Strategies for Successfully Keeping Off the Weight

Strategies for Successfully Keeping Off the Weight

Key Strategies for Keeping the Weight Off

Congratulations! You’ve reached your goal weight. Now what? Learn how you can keep those lost pounds from coming back.

It’s hard to lose weight. Shedding pounds and trimming down take dedication, discipline, and months of effort. But then many find that staying at goal weight can be as tough as losing the weight in the first place.

All too often, the weight creeps back on, sometimes climbing higher than it was before. Some studies suggest that repeated bouts of weight loss and weight gain can take a toll on your physical and emotional health and may cause:

  • Depression and anxiety
  • Bingeing or eating a lot of food while feeling out of control
  • More difficulty losing weight as you get older
  • Increased risk of chronic disease, such as high blood pressure and high cholesterol

Taking off the weight… for good

The good news is that it is possible to achieve and maintain significant amounts of weight loss.In fact, about 20 percent of people in the general population are successful at long-term weight loss maintenance. This is defined as maintaining a 10 percent weight loss for 6 months to a year or more.

So what’s the secret to keeping the weight off for good? Studies and surveys reveal the following top strategies of successful “maintainers.” You can think of them as steps you can take to claim your own success.

Be physically active. Engaging in some type of physical activity most days of the week tops the list as one of the main factors in maintaining weight loss. This could include brisk walking, jogging, exercise classes or tapes, dancing, biking – anything that gets your heart pumping. Exercise can also improve well-being, which may have an impact on helping you stick with other positive lifestyle behaviors (like eating well and having a positive outlook). Working in strength training also has benefits because it builds muscle mass, which increases metabolism. Find something you truly enjoy doing – this will help you stick with it. Check with your doctor before increasing your activity level.

Watch your diet. A meal plan that allows for adequate calories, protein, and fat and is not overly restrictive has been shown to be the most beneficial. Severe calorie restrictions and fad diets tend to backfire and typically do not work in the long run. Having regular meals (not skipping) and keeping healthy eating patterns on weekends as well as weekdays is also a common success strategy.

Have realistic weight goals. The majority of people who maintain their weight loss have achieved their weight goal. In order to do this, it’s vitally important to have a realistic goal weight. Numerous studies have shown that even a 10-percent loss of body weight can go a long way towards reducing the risk of chronic disease. Be sure to set a goal you feel is achievable. You can always choose to lose more weight (if necessary) once you reach that goal.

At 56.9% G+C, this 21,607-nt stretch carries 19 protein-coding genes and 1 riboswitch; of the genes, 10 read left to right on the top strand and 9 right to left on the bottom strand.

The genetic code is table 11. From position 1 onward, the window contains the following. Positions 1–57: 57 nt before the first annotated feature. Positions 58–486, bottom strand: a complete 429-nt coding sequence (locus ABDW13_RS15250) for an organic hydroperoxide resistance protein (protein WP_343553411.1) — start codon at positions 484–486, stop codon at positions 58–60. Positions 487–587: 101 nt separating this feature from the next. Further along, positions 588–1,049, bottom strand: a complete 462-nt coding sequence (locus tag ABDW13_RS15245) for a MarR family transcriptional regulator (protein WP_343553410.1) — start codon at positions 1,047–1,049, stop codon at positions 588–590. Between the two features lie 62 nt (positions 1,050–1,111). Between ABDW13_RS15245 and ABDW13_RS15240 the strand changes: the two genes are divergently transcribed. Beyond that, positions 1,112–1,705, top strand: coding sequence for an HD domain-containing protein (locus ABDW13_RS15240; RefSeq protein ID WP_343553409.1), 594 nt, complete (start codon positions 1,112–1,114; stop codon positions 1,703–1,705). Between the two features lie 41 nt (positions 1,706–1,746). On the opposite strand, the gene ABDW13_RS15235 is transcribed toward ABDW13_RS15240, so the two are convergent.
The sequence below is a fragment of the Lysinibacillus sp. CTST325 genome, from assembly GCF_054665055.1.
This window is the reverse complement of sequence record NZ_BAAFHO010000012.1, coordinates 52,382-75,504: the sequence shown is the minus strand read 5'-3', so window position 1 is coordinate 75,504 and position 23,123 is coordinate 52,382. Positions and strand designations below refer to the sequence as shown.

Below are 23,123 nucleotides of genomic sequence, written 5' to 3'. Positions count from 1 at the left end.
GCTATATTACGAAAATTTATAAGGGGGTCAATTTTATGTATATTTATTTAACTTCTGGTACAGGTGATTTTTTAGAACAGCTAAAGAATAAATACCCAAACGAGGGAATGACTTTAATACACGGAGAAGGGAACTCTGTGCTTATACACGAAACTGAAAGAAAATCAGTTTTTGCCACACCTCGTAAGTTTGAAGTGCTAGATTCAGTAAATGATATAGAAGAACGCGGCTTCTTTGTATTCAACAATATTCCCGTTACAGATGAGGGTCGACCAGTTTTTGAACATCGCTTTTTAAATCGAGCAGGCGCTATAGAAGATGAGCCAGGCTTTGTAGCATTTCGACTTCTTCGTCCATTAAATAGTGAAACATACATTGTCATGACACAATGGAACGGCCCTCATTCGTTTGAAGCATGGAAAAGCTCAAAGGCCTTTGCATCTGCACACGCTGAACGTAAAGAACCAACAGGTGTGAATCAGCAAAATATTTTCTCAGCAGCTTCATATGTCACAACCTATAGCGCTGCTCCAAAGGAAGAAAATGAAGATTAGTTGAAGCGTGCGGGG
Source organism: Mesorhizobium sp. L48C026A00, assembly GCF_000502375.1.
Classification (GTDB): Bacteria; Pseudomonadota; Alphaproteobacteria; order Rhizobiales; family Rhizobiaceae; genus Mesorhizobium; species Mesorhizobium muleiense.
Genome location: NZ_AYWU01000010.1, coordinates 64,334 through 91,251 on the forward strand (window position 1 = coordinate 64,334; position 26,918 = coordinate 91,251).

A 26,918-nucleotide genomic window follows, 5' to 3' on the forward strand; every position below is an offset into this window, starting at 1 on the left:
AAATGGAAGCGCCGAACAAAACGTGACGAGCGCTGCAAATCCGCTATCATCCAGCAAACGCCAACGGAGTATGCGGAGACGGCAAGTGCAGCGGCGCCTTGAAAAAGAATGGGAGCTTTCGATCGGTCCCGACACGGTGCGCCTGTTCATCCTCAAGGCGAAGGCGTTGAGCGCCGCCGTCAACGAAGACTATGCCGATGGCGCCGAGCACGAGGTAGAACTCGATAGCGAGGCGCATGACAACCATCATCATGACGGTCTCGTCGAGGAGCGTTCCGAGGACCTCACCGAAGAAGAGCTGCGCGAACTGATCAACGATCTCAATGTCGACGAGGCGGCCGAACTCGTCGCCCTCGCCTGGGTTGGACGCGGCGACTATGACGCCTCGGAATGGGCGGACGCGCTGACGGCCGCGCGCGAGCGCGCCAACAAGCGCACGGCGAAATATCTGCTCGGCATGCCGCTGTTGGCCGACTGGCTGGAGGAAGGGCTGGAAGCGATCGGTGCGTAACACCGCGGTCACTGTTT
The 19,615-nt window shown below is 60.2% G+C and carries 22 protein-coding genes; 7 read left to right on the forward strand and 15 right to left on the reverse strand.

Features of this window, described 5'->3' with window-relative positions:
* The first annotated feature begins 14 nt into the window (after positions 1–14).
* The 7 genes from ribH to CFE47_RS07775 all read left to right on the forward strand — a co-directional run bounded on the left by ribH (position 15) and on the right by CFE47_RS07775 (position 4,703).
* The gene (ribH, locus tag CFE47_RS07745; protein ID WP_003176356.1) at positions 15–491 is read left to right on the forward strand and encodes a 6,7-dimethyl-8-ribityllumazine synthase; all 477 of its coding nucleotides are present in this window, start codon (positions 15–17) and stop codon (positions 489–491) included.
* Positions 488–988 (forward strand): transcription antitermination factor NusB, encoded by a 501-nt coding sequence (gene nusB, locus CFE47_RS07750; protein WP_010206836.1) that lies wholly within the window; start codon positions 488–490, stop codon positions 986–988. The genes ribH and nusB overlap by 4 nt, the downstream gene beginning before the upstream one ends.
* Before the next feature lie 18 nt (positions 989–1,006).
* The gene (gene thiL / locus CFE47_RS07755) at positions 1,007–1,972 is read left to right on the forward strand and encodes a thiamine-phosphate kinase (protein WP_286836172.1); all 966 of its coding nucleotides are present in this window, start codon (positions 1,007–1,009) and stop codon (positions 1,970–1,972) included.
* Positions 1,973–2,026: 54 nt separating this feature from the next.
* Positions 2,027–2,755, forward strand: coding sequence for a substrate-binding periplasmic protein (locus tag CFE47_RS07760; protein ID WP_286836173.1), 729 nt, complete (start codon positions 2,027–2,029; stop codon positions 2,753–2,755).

Eat breakfast. Breakfast can reduce hunger, helping you keep your calories under control the rest of the day. Breakfast also provides energy, which can help fuel workouts. Aim for a satisfying breakfast that includes some protein and wholesome carbs, such as whole-grain cereal and fruit; whole-grain bread and natural peanut butter; yogurt and nuts; or eggs and toast.

Monitor your weight regularly. Consistent weighing (either daily or weekly) can help to catch weight gains before they get out of control. Just be aware that weight can vary from day to day based on water retention or other factors. If slight daily variations on the scale will be upsetting, weigh yourself once a week. Be aware that morning weights are usually the most accurate. Food journaling can also be a helpful tool for self-monitoring and awareness.

Learn to manage stressful situations. Stress can often lead to overeating or eating foods that may promote weight gain. People who are able to maintain their weight have learned coping mechanisms that help them deal with stress in ways that do not involve food.

Have a support system. Surrounding yourself with supportive friends, co-workers, or family members is important for long-term success.

Finally, keep in mind that the commitment to maintaining weight loss will be a lifelong effort. Having the overall approach that this is a lifestyle change, not a one-time diet or quick fix, is important for long-term success.

Scroll to Top